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Michigan winters are super cloudy and getting worse. Here’s how to deal.

gloomy clouds
Does this look familiar? The National Weather Service’s instruments measured just five minutes of sunlight in Grand Rapids over the first eight days of 2023. (Bridge photo by Kelly House)
  • Parts of Michigan saw mere minutes of sunlight for the first eight days of the year
  • Climate change has lowered ice cover on the Great Lakes, leading to more moisture in the atmosphere 
  • Experts have a trio of suggestions to combat the gloominess of gray skies over the winter

Five minutes.

That’s how much sunshine Grand Rapids experienced over the first eight days of the year, before the glowing orb finally broke through the clouds on Monday.

And the city was no anomaly: For nearly two weeks, clouds blanketed large swaths of Michigan, occasionally accompanied by rainfall that transformed our winter wonderland into a muddy mess.


Cloudy days are the norm in Michigan this time of year, but the recent string “definitely is extreme, even for this time of year,” said Brandon Hoving, a National Weather Service meteorologist in Grand Rapids. 


The good news is Michigan has seen worse. The bad news is gloomy, muddy winters could become increasingly normal in Michigan as climate change chips away at Great Lakes ice cover, strengthening the forces that drive lake effect clouds, rain and snow.

“An educated guess would be that with more open water there would be more clouds,” said State Climatologist Jeffrey Andresen. 

If that bums you out, it may be time to invest in a light therapy lamp, stock up on Vitamin D supplements and consider adopting a morning exercise regimen to combat winter blues. 

Notoriously dreary winters

Cloudy winters are nothing new in Michigan.

Detroit consistently ranks among the cloudiest major cities in the U.S., and Michigan counties burn bright red on the federal government map depicting average annual hours of sunlight.

Gray skies so define Michigan winter, Andresen keeps a pre-written response on hand for the calls and emails that come like clockwork each winter from discouraged recent transplants from sunnier states.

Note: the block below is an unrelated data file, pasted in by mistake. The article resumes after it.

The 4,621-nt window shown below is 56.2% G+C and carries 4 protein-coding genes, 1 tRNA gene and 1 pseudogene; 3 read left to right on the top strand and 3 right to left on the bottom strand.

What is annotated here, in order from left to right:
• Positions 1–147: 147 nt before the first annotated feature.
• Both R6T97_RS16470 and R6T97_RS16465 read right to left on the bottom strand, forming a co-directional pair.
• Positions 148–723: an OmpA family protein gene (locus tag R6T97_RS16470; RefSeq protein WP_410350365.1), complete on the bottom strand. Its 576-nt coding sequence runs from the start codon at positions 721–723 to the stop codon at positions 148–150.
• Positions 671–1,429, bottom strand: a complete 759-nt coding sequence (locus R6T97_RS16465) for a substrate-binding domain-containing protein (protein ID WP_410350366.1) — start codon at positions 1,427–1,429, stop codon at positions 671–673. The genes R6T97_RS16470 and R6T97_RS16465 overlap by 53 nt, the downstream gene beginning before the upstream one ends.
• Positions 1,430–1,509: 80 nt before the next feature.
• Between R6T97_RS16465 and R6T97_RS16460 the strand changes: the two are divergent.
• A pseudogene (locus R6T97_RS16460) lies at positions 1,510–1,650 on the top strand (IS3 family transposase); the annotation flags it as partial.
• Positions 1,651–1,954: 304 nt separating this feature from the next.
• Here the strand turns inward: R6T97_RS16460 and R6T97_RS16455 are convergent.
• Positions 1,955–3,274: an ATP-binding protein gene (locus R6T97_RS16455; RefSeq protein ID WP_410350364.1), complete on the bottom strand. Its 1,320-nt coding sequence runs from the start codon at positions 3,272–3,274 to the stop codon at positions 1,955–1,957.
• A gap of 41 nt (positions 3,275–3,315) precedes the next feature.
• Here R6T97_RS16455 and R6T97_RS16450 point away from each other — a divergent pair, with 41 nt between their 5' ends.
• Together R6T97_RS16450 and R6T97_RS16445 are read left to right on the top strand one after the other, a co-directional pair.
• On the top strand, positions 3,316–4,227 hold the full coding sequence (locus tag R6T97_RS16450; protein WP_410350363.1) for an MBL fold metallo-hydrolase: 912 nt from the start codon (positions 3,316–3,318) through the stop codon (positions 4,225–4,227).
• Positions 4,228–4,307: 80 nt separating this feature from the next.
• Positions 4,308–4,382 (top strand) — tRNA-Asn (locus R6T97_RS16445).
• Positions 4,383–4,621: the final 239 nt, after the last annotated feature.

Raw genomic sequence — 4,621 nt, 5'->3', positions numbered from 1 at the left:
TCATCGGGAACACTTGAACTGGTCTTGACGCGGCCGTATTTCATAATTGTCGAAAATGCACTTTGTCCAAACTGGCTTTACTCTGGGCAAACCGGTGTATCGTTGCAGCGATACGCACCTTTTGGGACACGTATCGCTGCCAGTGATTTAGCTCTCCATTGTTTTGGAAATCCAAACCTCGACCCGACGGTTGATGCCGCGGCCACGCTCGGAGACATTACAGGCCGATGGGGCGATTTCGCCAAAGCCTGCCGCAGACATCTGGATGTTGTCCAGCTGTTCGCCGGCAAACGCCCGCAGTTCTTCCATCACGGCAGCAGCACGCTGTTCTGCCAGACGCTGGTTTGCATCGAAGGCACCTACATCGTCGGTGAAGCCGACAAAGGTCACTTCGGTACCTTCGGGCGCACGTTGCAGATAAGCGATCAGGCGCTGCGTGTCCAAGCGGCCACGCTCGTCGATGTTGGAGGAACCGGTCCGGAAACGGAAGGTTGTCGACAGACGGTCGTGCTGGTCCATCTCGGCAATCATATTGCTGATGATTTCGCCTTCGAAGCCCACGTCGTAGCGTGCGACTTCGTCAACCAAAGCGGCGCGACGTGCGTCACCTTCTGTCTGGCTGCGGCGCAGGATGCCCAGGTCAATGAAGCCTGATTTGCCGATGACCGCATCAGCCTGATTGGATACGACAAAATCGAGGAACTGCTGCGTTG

As a general rule, the further northward you move in the Northern Hemisphere, the greater the chance of cloudy days. But Michigan winters can be abnormally dreary even compared to places on a similar latitude.

Blame the Great Lakes. 

When an icy wind sweeps over the vast lakes’ warmer open waters, it picks up moisture to form the clouds that cause Michigan’s trademark lake effect snow and rain.

“We’re downwind of Lake Michigan, so we bear the brunt of cloudiness,” Hoving said.

As winter wears on, the Great Lakes begin to freeze, trapping more of their surface area beneath a sheet of ice and weakening the lake effect, said Richard Rood, a University of Michigan professor who is an expert in weather modeling and co-principal investigator at the Great Lakes Integrated Sciences and Assessments.

But Great Lakes ice cover has been waning over time. This year so far has been a dud, with ice covering just 3.4 percent of the lakes’ surface. That’s well below the average of about 20 percent for early January.

Less ice means more opportunities for moisture to evaporate into the atmosphere, he said, “which means we will see more lake effect, whether it’s snow or rain.”

Arm yourself with lights and vitamins

If the endless cloud cover has you feeling a little blue, you're in good company.

As much as 20 percent of the state’s population suffers from a condition called seasonal affective disorder (SAD), which is linked to insufficient light exposure, said Hanne Hoffmann, a Michigan State University professor who studies how our brains respond to light exposure.

Symptoms of the disorder include low mood, lack of energy and increased sleeping and eating, often beginning in the fall and easing up in springtime.

“Most of us can relate to how good it feels when the sun comes out,” Hoffmann said. “There's actually a biological reason for that.”

Our eyes capture sunlight, activating brain neurons that stimulate what Hoffmann calls the “feel-well centers” of the brain while boosting serotonin.

Those effects plummet in winter, when Michigan sees fewer hours of daylight, more clouds and dimmer sunshine even on clear days. The summer sun’s intensity can be five times greater than even the sunniest winter days, Hoffmann said.

A lack of winter sunlight also cuts into our body’s ability to generate Vitamin D, which helps regulate mood and other body functions. 

To counteract those effects, Hoffmann recommended taking vitamin D supplements and investing in a therapy light to combat seasonal affective disorder. Look for a lamp that doesn’t emit UV light, that emits 10,000 lux (a measure of light intensity), and is at least as big as a sheet of printer paper.


The lights help alleviate SAD symptoms in 80 percent of people, Hoffmann said. But they can have unintended consequences for some, including those with clinical depression or diabetes. If you’re concerned about risks, talk to your doctor.

Exercise can counteract seasonal blues too, she said. So can social interaction with friends or family.

The clouds are expected to return to Lower Michigan on Tuesday, and could last through the week, said Hoving, the National Weather Service meteorologist. 

But if it’s any consolation, it could be worse. One winter in the late-2000s, Hoving said, the sun didn’t shine for 21 days.

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